On the other hand, in the U.S., if an athlete in nearly any sport is caught using drugs to better his/her game, that person is out of the race; and if he or she is in the professional arena, the penalty may be much harsher.
It is no surprise that the front page of a European newspaper might outline the biking events of the previous week, while in the U.S. an article titled “Driver Faces Murder Rap in Bike Crash” detailing a drunk driver who killed a cyclists is a short column story no where near the front page.
So the distinction that makes cycling a whole different story in Europe is the way the people look at cyclists. In Europe a cyclists represents the hardships faced by middle-class working citizens, and the journey of doing everything it takes to gain a better life. While in the U.S. people think cycling is a hobby, for talentless athletes who want a leisurely activity, and can’t grasp the rules and strategies of a real sport.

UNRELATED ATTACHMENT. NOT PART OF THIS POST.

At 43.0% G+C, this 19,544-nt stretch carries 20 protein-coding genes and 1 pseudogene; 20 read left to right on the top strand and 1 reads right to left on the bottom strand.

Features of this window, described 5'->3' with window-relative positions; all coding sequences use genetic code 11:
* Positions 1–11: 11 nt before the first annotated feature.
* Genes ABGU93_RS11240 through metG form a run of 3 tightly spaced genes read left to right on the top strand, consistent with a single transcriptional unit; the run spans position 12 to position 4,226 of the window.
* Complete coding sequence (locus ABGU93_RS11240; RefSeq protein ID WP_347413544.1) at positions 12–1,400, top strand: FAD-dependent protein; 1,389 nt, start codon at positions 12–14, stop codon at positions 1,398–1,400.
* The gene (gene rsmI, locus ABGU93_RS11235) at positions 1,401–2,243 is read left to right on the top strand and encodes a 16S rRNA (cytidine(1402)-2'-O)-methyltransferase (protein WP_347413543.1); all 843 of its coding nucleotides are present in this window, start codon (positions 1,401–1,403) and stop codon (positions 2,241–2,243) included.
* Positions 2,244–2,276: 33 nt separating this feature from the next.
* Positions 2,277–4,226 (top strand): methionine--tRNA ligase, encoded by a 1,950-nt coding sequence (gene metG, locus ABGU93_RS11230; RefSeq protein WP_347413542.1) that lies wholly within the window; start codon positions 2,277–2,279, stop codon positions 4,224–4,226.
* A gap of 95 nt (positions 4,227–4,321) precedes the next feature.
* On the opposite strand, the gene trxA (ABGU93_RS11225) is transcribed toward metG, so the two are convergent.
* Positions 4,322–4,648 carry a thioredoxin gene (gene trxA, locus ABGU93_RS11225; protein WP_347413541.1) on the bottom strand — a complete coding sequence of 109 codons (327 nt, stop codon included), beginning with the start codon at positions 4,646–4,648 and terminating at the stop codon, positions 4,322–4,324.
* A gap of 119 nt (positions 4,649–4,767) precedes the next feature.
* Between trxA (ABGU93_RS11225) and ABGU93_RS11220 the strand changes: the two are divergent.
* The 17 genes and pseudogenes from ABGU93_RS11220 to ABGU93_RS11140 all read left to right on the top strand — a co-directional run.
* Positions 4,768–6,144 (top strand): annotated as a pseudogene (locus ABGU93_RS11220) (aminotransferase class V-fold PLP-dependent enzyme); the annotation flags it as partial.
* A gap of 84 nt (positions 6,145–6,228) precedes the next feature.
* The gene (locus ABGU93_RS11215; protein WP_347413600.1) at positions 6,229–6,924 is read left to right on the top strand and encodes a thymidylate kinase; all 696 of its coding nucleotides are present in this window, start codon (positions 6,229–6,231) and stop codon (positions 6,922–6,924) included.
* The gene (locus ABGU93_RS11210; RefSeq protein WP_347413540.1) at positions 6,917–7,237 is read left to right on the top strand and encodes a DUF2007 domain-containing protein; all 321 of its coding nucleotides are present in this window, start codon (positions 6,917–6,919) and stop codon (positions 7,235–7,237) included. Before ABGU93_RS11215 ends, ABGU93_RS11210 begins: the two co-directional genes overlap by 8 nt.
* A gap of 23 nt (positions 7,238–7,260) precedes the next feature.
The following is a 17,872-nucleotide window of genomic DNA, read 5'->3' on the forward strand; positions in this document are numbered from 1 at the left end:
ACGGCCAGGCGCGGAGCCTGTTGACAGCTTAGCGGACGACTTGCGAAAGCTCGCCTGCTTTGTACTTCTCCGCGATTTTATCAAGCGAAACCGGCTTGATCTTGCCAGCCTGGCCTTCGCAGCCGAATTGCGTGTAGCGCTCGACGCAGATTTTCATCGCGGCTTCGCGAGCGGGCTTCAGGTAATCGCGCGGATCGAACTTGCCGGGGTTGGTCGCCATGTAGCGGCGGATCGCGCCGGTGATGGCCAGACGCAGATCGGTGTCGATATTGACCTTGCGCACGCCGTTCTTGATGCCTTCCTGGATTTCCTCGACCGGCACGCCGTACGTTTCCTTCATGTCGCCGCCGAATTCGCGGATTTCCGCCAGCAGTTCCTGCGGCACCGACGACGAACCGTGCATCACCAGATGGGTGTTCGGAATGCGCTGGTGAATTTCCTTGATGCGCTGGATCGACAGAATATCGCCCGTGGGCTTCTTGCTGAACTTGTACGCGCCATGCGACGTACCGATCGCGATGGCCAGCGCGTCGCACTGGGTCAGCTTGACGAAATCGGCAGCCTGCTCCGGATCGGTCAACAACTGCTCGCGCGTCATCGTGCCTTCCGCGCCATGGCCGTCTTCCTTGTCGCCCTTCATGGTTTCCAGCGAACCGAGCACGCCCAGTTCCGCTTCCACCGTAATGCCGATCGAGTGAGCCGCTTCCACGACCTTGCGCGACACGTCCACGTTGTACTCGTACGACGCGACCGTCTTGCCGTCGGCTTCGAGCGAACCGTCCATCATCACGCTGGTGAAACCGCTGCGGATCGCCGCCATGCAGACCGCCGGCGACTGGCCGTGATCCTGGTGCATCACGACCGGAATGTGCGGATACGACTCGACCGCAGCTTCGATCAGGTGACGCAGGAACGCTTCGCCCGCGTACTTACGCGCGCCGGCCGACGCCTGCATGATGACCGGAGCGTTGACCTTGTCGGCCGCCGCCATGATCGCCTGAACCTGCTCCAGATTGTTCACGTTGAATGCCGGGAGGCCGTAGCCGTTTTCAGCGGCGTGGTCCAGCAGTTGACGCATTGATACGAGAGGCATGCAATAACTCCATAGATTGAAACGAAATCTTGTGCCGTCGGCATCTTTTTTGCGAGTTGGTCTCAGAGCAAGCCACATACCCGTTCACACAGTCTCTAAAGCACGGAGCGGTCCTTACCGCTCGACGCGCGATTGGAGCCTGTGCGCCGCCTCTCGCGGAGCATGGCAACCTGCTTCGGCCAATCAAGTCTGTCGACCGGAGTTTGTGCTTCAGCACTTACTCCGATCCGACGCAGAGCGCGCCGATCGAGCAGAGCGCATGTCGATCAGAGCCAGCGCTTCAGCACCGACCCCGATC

No wonder the treatment of cyclists is so different. But perhaps there is a happy medium to be sought. If a European cyclist can be the best without the use of any drugs, perhaps that is the real underdog story Europeans expect form cyclists. And if Americans could learn to respect cycling as a sport for athletes with incredible endurance and a great deal of talent all might be well again.
But these two continents do not always see eye-to-eye. So until the tides turn, I want to ride my bike “across the pond” too.
Picture courtesy of SportsBloggo.com